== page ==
In July of 2016 I joined a tour group and took an 11-day trip to Europe to tour World War 2 battle sites in France, Belgium and Germany - places that some of our Indiana veterans once walked on or flew over. This series of articles is a summary of what I saw and learned there as I followed the path of American heroes who answered the call of duty over 75 years ago.
When many people think of the invasion of Normandy on D-Day the first images that come to their minds are those of ships, landing crafts and allied forces storming the beaches.
The actual invasion, however, began 6-7 hours earlier when shortly before midnight on June 5th more than 1,000 C-47 transport planes lifted from runways in England and traveled across the English Channel. They carried in their bellies the 13,100 paratroopers of the 82nd and 101st Airborne Divisions which were headed toward Utah Beach on the far west side of the invasion beach heads.
At the same time, the British 6th Airborne Division headed into the skies toward drop zones south and east of Sword Beach on the far east side of the invasion beach heads.
Closely behind the paratroopers were another almost 4,000 troops that were carried by wooden gliders pulled behind transport planes which, after the towing cord was released, attempted safe landings under the cover of darkness and with no engines to guide them in their descent.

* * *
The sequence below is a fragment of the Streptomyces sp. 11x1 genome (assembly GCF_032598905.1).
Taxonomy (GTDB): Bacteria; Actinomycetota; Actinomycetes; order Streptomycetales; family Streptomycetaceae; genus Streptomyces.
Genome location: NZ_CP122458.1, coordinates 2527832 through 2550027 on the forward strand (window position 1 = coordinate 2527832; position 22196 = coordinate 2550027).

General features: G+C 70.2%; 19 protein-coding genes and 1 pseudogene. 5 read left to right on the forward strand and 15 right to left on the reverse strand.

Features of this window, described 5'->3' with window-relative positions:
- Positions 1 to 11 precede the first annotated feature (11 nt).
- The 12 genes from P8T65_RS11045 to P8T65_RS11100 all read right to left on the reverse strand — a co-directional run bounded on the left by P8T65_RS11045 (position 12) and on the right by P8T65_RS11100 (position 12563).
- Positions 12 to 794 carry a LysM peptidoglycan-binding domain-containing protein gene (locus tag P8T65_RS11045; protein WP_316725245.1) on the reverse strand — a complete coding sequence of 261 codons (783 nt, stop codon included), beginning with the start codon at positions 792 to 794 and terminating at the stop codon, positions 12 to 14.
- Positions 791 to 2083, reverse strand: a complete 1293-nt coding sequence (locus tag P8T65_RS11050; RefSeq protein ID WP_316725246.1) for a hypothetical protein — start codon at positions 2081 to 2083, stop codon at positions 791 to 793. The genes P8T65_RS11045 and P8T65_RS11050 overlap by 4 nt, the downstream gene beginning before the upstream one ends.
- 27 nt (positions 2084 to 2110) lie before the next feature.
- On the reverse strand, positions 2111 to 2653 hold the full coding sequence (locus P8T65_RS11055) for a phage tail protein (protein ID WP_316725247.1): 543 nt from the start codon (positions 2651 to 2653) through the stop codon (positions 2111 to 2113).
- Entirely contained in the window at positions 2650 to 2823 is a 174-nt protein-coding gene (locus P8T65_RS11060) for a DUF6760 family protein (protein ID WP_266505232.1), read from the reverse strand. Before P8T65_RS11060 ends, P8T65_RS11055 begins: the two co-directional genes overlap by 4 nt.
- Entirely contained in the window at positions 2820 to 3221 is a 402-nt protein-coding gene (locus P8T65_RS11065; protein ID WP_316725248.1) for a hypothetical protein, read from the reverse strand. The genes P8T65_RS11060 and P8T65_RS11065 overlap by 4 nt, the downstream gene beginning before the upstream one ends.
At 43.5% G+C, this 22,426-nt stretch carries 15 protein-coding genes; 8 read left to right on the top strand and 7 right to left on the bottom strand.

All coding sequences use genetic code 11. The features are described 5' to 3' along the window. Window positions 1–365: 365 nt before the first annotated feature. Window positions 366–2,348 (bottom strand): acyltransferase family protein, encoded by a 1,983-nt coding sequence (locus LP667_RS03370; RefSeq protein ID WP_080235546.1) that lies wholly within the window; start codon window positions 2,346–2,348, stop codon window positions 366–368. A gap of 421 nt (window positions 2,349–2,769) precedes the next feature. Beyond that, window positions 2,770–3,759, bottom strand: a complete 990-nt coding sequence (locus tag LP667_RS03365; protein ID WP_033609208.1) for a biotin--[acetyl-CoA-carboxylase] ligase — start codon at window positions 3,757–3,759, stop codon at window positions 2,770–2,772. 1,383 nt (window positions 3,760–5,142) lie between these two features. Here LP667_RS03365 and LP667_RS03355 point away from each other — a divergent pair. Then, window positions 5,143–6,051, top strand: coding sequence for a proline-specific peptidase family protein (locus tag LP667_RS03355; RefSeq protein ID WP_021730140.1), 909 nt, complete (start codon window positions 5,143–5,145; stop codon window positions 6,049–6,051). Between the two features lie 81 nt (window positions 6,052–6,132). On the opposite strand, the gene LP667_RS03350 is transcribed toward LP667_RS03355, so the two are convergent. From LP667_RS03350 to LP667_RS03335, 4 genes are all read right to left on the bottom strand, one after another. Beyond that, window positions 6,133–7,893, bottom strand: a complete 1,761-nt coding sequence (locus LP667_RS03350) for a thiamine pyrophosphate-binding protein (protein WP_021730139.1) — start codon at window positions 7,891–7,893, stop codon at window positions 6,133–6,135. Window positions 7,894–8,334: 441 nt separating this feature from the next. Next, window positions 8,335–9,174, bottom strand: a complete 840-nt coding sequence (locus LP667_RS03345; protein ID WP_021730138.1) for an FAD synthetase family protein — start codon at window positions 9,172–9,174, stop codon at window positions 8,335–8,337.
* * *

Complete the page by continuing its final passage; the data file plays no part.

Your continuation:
The designated drop zones for these aerial troops were not the beaches that would soon be invaded at morning's light but strategic points slightly inland from Utah and Sword Beaches. These were ground locations, villages and towns that were determined to be critical in protecting and facilitating the inland movements of the forces that would soon be approaching from the shore and securing their respective flanks.
The drops were highly dangerous; 28 of the U.S. planes were shot down before releasing their human cargo from the sky.
The majority of C-47 planes successfully released their warrior passengers, but many of the planes actually missed their designated drop zones due to the canopy of darkness and clouds and the pilots' wild efforts to avoid the shells fired from German antiaircraft weapons.
The men who did land safely were spread out across the Cotentin Peninsula in small clusters. They were presented with the challenge of not only avoiding enemy detection by but locating and linking up with other elements from their respective divisions, which were in many cases far away from each other.
In some cases, it took days or weeks for the men to find their respective parent units.
Nevertheless, the courageous and determined paratroopers accomplished their objectives creatively with less manpower and firepower than anticipated.
Ultimately, the men of the 82nd and 101st Airborne Divisions helped clear the way for the Allied advance toward Cherbourg, a critical port in France's Cotentin Peninsula.
On July 4th, 2016 my tour group visited some of the key locations in Normandy where the Airborne troops were dropped and engaged the Germans.
Our first stop was at Saint-Come-du-Mont, a small village south of Utah Beach. A wonderful D-Day Experience museum is located there which is dedicated to telling the stories of the allied paratroopers and explaining their critical role on D-day.
The primary objective of the 82nd Airborne Division was to capture the village of Sainte-Mere'-Eglise and disrupt German efforts for a counter-offensive against the allied forces landing at Utah Beach.